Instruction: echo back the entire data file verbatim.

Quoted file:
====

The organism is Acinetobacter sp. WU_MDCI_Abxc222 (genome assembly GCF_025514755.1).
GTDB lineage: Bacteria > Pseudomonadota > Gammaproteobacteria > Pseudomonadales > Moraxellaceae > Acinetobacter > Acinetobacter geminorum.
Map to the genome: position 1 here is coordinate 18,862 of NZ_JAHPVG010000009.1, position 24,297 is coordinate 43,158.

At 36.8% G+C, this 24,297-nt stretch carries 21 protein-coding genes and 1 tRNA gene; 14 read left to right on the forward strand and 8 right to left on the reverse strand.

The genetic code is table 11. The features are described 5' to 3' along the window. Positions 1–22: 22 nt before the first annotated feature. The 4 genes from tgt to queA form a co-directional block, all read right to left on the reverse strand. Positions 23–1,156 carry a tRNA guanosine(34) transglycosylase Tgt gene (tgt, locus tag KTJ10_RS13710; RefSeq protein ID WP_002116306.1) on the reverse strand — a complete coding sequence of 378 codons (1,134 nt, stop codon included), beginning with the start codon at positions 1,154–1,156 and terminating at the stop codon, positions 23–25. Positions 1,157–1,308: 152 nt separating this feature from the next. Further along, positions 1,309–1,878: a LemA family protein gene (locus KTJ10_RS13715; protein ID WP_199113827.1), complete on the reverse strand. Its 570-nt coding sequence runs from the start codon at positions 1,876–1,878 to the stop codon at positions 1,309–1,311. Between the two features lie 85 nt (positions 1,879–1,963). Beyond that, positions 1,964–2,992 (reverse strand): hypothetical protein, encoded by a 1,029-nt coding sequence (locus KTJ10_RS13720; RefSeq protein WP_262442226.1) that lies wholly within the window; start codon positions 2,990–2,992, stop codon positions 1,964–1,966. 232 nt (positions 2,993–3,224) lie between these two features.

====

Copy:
The organism is Acinetobacter sp. WU_MDCI_Abxc222 (genome assembly GCF_025514755.1).
GTDB lineage: Bacteria > Pseudomonadota > Gammaproteobacteria > Pseudomonadales > Moraxellaceae > Acinetobacter > Acinetobacter geminorum.
Map to the genome: position 1 here is coordinate 18,862 of NZ_JAHPVG010000009.1, position 24,297 is coordinate 43,158.

At 36.8% G+C, this 24,297-nt stretch carries 21 protein-coding genes and 1 tRNA gene; 14 read left to right on the forward strand and 8 right to left on the reverse strand.

The genetic code is table 11. The features are described 5' to 3' along the window. Positions 1–22: 22 nt before the first annotated feature. The 4 genes from tgt to queA form a co-directional block, all read right to left on the reverse strand. Positions 23–1,156 carry a tRNA guanosine(34) transglycosylase Tgt gene (tgt, locus tag KTJ10_RS13710; RefSeq protein ID WP_002116306.1) on the reverse strand — a complete coding sequence of 378 codons (1,134 nt, stop codon included), beginning with the start codon at positions 1,154–1,156 and terminating at the stop codon, positions 23–25. Positions 1,157–1,308: 152 nt separating this feature from the next. Further along, positions 1,309–1,878: a LemA family protein gene (locus KTJ10_RS13715; protein ID WP_199113827.1), complete on the reverse strand. Its 570-nt coding sequence runs from the start codon at positions 1,876–1,878 to the stop codon at positions 1,309–1,311. Between the two features lie 85 nt (positions 1,879–1,963). Beyond that, positions 1,964–2,992 (reverse strand): hypothetical protein, encoded by a 1,029-nt coding sequence (locus KTJ10_RS13720; RefSeq protein WP_262442226.1) that lies wholly within the window; start codon positions 2,990–2,992, stop codon positions 1,964–1,966. 232 nt (positions 2,993–3,224) lie between these two features.